At the closing-night party following the SXSW Film Festival awards ceremony Tuesday night, one filmmaker -- whose movie didn't win -- tossed back a Lone Star and sighed. "'Natural Selection' got snubbed," he groaned.
Of course, the opposite had happened: First-time writer-director Robbie Pickering's assured tale, in which a devout Christian woman tracks down her sperm-donating husband's criminal son, cleaned up shop.
Taking home both the audience and the jury prizes for the Narrative Feature Competition, "Natural Selection" also landed Breakthrough Performance notices for lead actors Rachael Harris and Matt O'Leary, in addition to Best Screenplay, Best Editing and Best Score. Those trophies, all awarded by a jury comprised of three people, make it pretty clear that nobody had trouble reaching a consensus.
If and when "Natural Selection" reaches theaters (no distributor yet), I can't say it will deserve the hype. Nonetheless, its awards serve a good purpose if the added exposure boosts Pickering's career. The movie has enough emotional complexity, compelling performances and visual inspiration to make the man behind it worthy of attention.
Before any story takes shape, Pickering begins "Natural Selection" with the sight of a jailed man bursting out of a manure bag in slo-mo, celebrating his freedom by yelling to the sky. The absurd image echoes a similarly daring prison escape in "Raising Arizona." While "Natural Selection" lacks the Coen Bros.' storytelling refinement, it has enough going on to suggest that Pickering can reach the same heights, which helps explain its runaway popularity over the past week in Austin.
The freed man turns out to be Raymond (O'Leary), a 23-year-old trainwreck. He becomes the reluctant companion for Linda (Harris), a barren woman who is more than a little annoyed after she learns that her husband Abe (John Diehl) has been an inveterate sperm donor -- something she discovers after he suffers a stroke while donating yet more of his seed. With Abe stuck in a coma, Linda feels compelled to head from suburban Houston to Tampa in search of the offspring the two could never have together.
Raymond initially resists Linda, who's all soft-spoken demeanor and conservative values. Finally, he agrees to accompany her back to Texas, possibly to avoid the police on his tail. At this point, "Natural Selection" settles into the mold of a roadtrip movie, the kind where dissimilar people go through a series of escapades and learn to get along. Despite its derivative nature, the story gains momentum when Linda begins questioning her motives and the series of life mistakes that established her unhappy existence. The movie suddenly clicks when an unlikely chemistry starts to develop between Linda and Raymond, primarily due to the effective contrast between its two engaging leads.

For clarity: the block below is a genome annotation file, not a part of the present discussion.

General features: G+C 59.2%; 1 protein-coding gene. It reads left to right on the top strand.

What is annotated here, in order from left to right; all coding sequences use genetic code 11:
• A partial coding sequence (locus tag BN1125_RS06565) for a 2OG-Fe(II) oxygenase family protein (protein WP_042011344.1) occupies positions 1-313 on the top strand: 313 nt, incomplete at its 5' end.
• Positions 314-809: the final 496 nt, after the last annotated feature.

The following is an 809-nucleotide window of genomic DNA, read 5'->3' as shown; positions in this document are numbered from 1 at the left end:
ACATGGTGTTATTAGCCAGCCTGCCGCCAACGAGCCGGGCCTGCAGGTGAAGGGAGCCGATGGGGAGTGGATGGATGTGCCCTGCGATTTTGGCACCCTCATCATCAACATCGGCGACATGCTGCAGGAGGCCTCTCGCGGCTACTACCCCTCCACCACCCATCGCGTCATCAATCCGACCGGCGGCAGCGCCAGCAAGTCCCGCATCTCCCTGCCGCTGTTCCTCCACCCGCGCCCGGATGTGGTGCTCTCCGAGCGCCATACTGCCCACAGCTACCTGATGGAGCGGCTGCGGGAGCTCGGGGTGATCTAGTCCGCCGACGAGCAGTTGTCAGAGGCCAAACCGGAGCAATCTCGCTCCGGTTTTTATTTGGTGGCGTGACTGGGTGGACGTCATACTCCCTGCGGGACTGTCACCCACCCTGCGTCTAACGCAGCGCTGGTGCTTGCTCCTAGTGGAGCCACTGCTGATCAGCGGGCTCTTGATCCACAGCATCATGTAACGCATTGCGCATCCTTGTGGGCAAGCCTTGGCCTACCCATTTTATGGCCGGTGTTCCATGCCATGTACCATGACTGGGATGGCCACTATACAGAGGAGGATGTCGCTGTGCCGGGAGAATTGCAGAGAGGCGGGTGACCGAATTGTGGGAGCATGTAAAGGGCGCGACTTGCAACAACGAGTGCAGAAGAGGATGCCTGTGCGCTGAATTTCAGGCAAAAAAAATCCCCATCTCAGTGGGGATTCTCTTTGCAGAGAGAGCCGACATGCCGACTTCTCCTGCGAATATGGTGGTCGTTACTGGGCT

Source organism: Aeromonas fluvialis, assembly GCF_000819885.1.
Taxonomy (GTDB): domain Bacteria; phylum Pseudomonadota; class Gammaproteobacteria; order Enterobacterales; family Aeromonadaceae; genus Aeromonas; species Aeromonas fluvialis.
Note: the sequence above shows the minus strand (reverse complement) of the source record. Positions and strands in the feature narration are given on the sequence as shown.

Although littered with narrative gaps and occasionally clumsy pacing, "Natural Selection" sustains an intimate feel by keeping the focus on Linda's desperate need to find her own happy equilibrium. The filmmaker wrote the movie when his stepfather was dying and clearly drew from personal experience (the inspiration for Linda, Pickering's mother, showed up for the Q&A at the screening I attended). This delicacy overpowers a series of dark twists and imbues the movie with a memorable core.
Writing about the decision to give "Natural Selection" all those awards, juror and New York magazine contributor Logan Hill explained that "it is hard not to love this film… that gives the emerging sperm-donor-comedy genre a dramatic new twist (dozens of twists, actually)." He also recalled fellow juror Roger Ebert's justification for the prizes: "He felt that one film most fully delivered on everything it aspired to be," Hill wrote, which sounds about right. Despite its flaws, "Natural Selection" succeeds as a crowd-pleasing, tear-jerking romp, a significant point given that it's also a directorial debut.
At the awards ceremony, no less than SXSW film producer Janet Pierson confessed that she doesn't think much of such accolades -- but acknowledged their practical importance, citing an industry veteran who once said that Oscars don't matter until you win one. Considering what "Natural Selection" says about Pickering's capacity as a director, the awards work as a form of advocacy.
Other narrative competition entries held less immediate potential. The trim genre exercise "96 Minutes" and the disquieting war veteran story "Happy New Year" are efficiently made, but otherwise not particularly noteworthy. In "Charlie Casanova," a symbolically charged parable in which the eponymous Irish madman constantly talks smack about the middle class, director Terry McMahon displays a daring experimental approach that many SXSW viewers probably had little patience for. (Variety's critic was hugely dismissive; I found it harder to like than appreciate, but it still made me queasy.) Compared to these options, Pickering's feature played to diverse moviegoers and kept them happy with its sweepingly gorgeous finale. The awards guarantee that Pickering has more to offer.
HOW WILL IT PLAY? Unlikely to find a mass audience due to no stars and the possibility of mixed reviews, "Natural Selection" will probably wind up with a mid-sized distributor and reach its biggest viewership on VOD. Stay tuned, however, for more from up-and-comer Pickering. The movie firmly puts him on the map.
criticWIRE grade: B+